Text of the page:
Valve just announced a new handheld gaming device running Linux, the Steam Deck. Since I know the first question you’ll have, yes it is running Arch (SteamOS 3.0), with KDE Plasma and a custom Steam interface. It ships in December and starts at $399. Here are the key specs and price details:
- 7″ touchscreen at 1200×800 (720p at 60Hz, 16:10 aspect ratio)
- AMD APU: Zen 2 CPU (2.4-3.5 GHz) and RDNA 2 GPU (8 compute units at 1-1.66GHz), compares to an Xbox One/PS4
- 16 GB RAM (LPDDR5)
- Storage: 64 GB eMMC (PCIe Gen 2)/256 GB NVMe SSD (PCIe Gen 3 x4)/512 GB “high-speed” NVME SSD (PCIe Gen 3 x4)
- microSD card slot
- Battery: 2-6 hours (dependent on gameplay), 40Whr
- USB-C with DisplayPort 1.4 support (up to 8K 60Hz or 4K 120Hz)
- Wi-Fi (dual-band, 2 x 2 MIMO, up to 802.11ac) and Bluetooth 5.0
- Input: your standard controller plus 2 touchpads and 4 grip buttons, thumbsticks with capacitive touch, haptic support, 6-axis gyro
- Speakers and microphone, 3.5mm headphone jack
- Size: 298mm x 117mm x 49mm at 669 grams (11.7″ x 4.6″ x 1.9″ at 1 lb 7.6 oz)
Price: $399 for 64 GB with carrying case, $529 for 256 GB NVMe, $649 for 512 GB NVMe (fastest storage) and anti-glare screen and exclusive carrying case
So like a Nintendo Switch + Steam Controller + Steam + Linux. The price looks pretty competitive, and Gabe Newell told IGN hitting that price was “painful.” It is quite possible Valve is selling this close to cost (or even under?) to get more people on Steam and buying games to get their revenue share. There will also be an official dock with ethernet, DisplayPort, HDMI, and USB ports, but no details on price or availability. Existing USB-C docks will work with the Steam Deck.
Questions about availability in this age of hardware shortages will abound, but Valve is doing a reservation queue, as they’ve done for the Index. I can attest to that being infinitely better than trying to buy a GPU where there are no queues.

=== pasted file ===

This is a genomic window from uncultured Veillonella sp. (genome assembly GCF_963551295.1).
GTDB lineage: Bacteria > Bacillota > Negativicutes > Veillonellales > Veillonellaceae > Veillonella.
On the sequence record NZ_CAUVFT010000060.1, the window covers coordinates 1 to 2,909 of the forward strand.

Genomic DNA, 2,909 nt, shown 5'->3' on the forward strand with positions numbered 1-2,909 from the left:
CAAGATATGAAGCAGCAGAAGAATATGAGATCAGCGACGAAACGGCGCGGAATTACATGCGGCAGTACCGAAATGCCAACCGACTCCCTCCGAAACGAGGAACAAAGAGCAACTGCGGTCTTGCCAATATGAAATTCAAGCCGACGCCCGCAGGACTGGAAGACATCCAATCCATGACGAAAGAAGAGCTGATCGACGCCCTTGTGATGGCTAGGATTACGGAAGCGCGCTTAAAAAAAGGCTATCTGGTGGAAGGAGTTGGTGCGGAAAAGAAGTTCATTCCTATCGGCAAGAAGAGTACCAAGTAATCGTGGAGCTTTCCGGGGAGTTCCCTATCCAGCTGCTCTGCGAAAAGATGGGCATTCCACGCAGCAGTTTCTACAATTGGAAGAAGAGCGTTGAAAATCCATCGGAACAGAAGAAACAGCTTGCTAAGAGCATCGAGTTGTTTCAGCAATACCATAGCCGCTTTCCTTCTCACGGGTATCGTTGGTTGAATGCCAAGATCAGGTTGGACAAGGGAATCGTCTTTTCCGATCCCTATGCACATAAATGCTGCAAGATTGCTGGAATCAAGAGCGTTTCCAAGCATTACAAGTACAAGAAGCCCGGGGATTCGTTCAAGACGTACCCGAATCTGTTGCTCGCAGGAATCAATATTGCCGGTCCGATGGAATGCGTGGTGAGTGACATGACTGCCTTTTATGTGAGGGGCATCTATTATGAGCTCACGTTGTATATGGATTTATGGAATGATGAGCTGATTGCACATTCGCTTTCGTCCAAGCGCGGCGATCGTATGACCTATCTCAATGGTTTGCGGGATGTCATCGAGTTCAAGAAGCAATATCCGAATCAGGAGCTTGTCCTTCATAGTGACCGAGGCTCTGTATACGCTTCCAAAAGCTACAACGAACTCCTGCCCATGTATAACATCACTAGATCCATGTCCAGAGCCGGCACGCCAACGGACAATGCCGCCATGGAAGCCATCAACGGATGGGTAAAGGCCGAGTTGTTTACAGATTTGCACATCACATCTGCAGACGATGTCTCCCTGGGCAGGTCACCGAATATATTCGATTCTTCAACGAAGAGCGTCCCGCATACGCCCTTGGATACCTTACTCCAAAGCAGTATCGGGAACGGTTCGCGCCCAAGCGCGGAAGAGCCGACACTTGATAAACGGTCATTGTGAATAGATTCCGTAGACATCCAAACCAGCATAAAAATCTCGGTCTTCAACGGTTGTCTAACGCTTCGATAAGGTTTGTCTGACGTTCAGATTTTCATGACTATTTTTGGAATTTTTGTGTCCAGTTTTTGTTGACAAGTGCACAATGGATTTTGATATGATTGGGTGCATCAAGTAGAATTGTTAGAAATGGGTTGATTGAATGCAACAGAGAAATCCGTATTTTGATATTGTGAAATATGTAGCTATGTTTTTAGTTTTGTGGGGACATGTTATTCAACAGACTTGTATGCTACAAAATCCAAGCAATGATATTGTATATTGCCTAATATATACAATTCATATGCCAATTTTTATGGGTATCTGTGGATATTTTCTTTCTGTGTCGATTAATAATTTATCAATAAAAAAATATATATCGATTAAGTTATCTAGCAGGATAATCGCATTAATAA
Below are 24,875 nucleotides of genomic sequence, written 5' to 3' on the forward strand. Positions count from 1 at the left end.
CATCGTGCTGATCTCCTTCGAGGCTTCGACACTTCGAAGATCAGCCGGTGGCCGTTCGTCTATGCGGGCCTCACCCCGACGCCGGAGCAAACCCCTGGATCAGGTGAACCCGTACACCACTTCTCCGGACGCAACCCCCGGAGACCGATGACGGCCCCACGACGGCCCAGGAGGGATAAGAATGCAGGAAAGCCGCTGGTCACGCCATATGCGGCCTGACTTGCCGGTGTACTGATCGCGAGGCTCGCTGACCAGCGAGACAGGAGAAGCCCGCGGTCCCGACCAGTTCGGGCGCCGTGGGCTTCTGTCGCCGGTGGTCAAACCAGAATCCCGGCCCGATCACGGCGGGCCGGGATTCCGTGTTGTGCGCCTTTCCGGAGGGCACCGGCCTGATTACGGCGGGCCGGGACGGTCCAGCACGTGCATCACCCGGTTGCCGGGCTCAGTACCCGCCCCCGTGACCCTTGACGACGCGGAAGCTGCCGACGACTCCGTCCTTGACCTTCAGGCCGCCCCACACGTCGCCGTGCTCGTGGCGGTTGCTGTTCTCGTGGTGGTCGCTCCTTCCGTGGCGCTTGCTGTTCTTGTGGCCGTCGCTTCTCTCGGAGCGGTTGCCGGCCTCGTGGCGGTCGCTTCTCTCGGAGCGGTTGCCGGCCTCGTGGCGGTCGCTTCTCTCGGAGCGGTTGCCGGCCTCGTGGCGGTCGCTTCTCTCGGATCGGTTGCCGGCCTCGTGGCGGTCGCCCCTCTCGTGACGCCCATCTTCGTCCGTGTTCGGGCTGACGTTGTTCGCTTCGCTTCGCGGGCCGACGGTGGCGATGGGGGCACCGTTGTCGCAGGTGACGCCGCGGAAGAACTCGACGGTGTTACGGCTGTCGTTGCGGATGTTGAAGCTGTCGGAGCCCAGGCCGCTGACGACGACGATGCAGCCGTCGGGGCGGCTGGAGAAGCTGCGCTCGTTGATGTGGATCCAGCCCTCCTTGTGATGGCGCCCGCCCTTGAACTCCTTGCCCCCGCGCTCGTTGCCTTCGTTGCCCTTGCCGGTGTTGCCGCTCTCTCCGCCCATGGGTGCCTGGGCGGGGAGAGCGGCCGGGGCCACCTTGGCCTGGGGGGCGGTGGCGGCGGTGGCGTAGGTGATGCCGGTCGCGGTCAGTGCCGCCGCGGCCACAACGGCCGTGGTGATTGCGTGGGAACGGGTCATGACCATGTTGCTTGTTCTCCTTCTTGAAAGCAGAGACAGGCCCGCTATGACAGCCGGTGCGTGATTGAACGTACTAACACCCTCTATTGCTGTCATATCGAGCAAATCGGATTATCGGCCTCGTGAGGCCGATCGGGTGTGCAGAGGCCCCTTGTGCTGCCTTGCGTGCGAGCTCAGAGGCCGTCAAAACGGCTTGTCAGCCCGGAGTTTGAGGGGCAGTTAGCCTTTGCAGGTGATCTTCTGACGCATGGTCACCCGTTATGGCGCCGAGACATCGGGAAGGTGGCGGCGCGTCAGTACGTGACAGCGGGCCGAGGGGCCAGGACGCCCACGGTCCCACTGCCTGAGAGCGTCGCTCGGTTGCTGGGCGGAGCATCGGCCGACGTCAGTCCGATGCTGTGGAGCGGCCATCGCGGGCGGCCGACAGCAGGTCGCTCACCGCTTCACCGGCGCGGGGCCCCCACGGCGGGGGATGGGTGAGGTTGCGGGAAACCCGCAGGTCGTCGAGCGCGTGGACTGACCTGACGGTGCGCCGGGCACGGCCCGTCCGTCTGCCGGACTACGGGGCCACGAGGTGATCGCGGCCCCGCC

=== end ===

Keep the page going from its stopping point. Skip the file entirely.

Reservations go live on this page on Friday, July 16th at 10 am PDT (UTC -7) and start shipping in December 2021. The store page also answers questions about the reservation system, including a refundable reservation fee.
The big news for many of us is that it is running Linux and heavily relying on Proton (all the PR Valve has put out doesn’t caveat what you can play) including word that anti-cheat will work. Their Steam Deck FAQ says:
My game uses anti-cheat, which currently doesn’t work with Proton – how do I get around this for Steam Deck?
We’re working with BattlEye and EAC to get support for Proton ahead of launch.
From the initial information we see that the Steam Deck is basically a handheld Linux computer: you can hook up whatever you want to it, connect to a larger screen and use it as a desktop, change the OS, and so on. If you wanted to, this could be your portable workstation and gaming device. As Valve’s Lawrence Yang told IGN, it is better to think of the Steam Deck as “a small PC with a controller attached as opposed to a gaming console.” And as their FAQ states, “Steam Deck is a PC, and players will be able to install whatever they like, including other OSes.” So go ahead and get your favorite distro ready if you want. Although Valve also says the Steam Deck will have features you’d expect from a portable game console, like fast and easy pausing, suspending, and resuming gameplay on both the Deck itself as well as carrying over to wherever else you have Steam.
The specs look pretty impressive with early videos and promo material showing games like Control, Doom Eternal, Star Wars: Jedi Fallen Order all playing smoothly at high settings. The battery life is not great if you are playing intensive games, though this can be extended if you lower settings. For example, playing Portal 2 you can go from 4 hours to 5-6 hours by limiting yourself to 30 fps. The size, based on videos, is on the wide side. You can see in closeups that the screen has noticeable bezels, and the controller layout (non-standard) uses more horizontal space.
So far the only hands-on coverage is over at IGN if you want to see it in action. They also have an FAQ with Valve, which mostly boils down to “yes, it is a full-fledged computer you can do what you want with.”
We’ll have a lot more as details become available and we get more information. In the meantime, take a look at the official site, steamdeck.com. What do you think? Dream device or another Steam Machine? Lining up tomorrow morning to try to get a reservation?